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Monday, March 25, 2013

God's Lesson Plan

March 17, 2013

This time of year is a season of reflection for our family as another school year nears its end and we start planning for the next. It is a time to evaluate what worked and what didn’t. If it didn’t work, why didn’t it work? Was it bad material? Faulty instructions? Or operator error?

For the academics those questions are difficult to answer. Maybe it’s none of those; or maybe it’s all of them. What works for one family may not work for another. I have read many articles over the years that say if it doesn’t work don’t be afraid to dump the curriculum and try something else. That’s the beauty of homeschooling. I have even passed that sage knowledge on to others.

Know your child is another gem of wisdom. Identify their learning style. Study them to ascertain the optimal time of day to teach certain subjects. For instance, if your child is fidgety in the afternoons, it is probably not a good idea to do seat work. If your child is easily distracted, don’t have his work space near a picture window.

Tackle your most difficult subjects first and save the easy-breezy stuff for last. There’s nothing like trying to fight over Math at the same time the little ones are waking from their naps, you’re thinking about what’s for dinner, and phone calls start coming in because everyone knows your “school day” is almost over. Plus, saving the easy stuff for last ends the day on a positive note and that makes for a pleasant evening.

Save the extras for last. We cover the core every day, but we have a few subjects that we study that are not required at his age. If we have time to get them done, GREAT. If not, NO BIG DEAL. Life is about learning not checking off a To Do list.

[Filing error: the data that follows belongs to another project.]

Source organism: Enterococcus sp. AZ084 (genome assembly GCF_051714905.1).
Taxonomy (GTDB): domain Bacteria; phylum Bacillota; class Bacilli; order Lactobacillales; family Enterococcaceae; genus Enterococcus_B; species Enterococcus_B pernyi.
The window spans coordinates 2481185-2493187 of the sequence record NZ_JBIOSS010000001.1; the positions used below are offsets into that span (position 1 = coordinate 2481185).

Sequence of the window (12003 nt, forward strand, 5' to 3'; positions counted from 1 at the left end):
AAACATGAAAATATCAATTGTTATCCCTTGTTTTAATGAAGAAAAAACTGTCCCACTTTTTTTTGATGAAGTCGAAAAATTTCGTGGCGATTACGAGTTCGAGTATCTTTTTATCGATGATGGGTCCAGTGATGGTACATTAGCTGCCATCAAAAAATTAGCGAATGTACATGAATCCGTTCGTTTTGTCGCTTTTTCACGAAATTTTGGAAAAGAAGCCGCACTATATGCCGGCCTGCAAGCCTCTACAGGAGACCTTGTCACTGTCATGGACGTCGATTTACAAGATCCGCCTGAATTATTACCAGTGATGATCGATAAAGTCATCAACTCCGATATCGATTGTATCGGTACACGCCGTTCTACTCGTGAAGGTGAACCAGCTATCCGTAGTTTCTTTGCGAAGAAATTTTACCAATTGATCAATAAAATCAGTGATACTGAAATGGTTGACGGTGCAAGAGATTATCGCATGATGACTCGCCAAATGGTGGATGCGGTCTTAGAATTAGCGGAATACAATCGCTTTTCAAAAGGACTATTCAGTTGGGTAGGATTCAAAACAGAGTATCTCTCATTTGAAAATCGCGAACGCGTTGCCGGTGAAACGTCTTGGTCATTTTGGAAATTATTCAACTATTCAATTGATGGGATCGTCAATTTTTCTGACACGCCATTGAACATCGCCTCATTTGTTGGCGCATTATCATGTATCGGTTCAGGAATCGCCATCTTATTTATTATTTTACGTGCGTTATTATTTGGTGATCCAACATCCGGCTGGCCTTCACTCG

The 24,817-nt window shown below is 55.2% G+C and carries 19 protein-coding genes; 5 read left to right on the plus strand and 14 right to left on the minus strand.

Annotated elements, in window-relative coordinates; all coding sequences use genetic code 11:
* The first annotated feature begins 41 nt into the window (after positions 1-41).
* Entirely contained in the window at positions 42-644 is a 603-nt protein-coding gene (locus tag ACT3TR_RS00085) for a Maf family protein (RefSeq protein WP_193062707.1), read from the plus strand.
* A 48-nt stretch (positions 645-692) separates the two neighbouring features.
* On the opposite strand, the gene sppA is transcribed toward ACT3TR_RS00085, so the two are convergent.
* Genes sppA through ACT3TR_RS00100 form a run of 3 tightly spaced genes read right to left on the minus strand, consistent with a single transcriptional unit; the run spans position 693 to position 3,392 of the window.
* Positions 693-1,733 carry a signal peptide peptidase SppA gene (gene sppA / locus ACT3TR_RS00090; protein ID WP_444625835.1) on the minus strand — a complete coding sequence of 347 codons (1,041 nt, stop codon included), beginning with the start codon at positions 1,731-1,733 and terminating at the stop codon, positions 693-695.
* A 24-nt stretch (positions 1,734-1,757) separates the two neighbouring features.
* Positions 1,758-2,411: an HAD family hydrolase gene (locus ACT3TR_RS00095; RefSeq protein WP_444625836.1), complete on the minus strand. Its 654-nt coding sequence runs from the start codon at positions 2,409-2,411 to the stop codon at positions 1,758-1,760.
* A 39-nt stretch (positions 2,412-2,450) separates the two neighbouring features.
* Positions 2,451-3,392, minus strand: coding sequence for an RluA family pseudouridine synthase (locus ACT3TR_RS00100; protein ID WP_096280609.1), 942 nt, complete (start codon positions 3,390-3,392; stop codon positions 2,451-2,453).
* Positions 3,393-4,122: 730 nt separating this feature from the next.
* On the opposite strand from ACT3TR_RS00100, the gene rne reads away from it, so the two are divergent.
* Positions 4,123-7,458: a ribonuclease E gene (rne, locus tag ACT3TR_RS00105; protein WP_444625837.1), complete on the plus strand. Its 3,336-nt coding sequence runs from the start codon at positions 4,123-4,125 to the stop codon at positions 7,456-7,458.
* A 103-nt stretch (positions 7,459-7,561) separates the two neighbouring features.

So the academics are easy to sort through. Took five, maybe ten minutes to decide what to keep and what to dump, what we’re adding in next year and what will wait. But since our focus is on the eternal futures of our children, part of this season of reflection must include our training and discipleship.

I took the same approach in evaluating this part of our education and found the answers a little more straight forward.

What worked? Practically nothing! I read a daily devotional to my children in the morning after breakfast. Or at least I did until I couldn’t take the jockey for position next to Mommy, the fighting over who gets to hold the Bible while I read from the Devotional, and the covert teasing that inevitably ensued. I gave up.

Was the material bad? No. I love it and the kids love it but we just didn’t seem to be able to get through it without conflict.

Were the instructions faulty? No. It is the Word of God afterall!

Operator error? Clearly! And that is the problem across the board when it comes to training and discipleship. This year (and last) has been difficult for us. I keep thinking today will be the day I break through the fog. Today will be the day everything clicks. Today will be the day we can start building our fortress instead of excavating the foundation. But then evening comes and I wonder how it all went so wrong.

Maybe I should read the Lesson Plan again.